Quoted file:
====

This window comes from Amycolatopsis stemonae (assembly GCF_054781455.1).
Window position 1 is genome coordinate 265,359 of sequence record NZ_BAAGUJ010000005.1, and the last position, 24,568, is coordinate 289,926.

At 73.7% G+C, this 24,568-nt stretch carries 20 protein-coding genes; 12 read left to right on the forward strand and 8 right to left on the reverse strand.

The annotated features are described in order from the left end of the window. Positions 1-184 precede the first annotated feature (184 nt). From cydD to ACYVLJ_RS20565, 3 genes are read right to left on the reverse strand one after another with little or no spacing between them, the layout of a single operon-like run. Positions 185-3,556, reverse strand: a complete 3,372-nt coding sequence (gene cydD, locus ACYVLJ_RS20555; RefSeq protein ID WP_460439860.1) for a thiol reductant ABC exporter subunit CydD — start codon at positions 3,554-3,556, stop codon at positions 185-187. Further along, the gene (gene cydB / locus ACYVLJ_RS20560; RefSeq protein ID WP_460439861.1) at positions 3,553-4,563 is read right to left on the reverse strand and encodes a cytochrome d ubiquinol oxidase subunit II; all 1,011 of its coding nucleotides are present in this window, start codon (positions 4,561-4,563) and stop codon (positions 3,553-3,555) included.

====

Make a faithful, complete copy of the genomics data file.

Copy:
This window comes from Amycolatopsis stemonae (assembly GCF_054781455.1).
Window position 1 is genome coordinate 265,359 of sequence record NZ_BAAGUJ010000005.1, and the last position, 24,568, is coordinate 289,926.

At 73.7% G+C, this 24,568-nt stretch carries 20 protein-coding genes; 12 read left to right on the forward strand and 8 right to left on the reverse strand.

The annotated features are described in order from the left end of the window. Positions 1-184 precede the first annotated feature (184 nt). From cydD to ACYVLJ_RS20565, 3 genes are read right to left on the reverse strand one after another with little or no spacing between them, the layout of a single operon-like run. Positions 185-3,556, reverse strand: a complete 3,372-nt coding sequence (gene cydD, locus ACYVLJ_RS20555; RefSeq protein ID WP_460439860.1) for a thiol reductant ABC exporter subunit CydD — start codon at positions 3,554-3,556, stop codon at positions 185-187. Further along, the gene (gene cydB / locus ACYVLJ_RS20560; RefSeq protein ID WP_460439861.1) at positions 3,553-4,563 is read right to left on the reverse strand and encodes a cytochrome d ubiquinol oxidase subunit II; all 1,011 of its coding nucleotides are present in this window, start codon (positions 4,561-4,563) and stop codon (positions 3,553-3,555) included.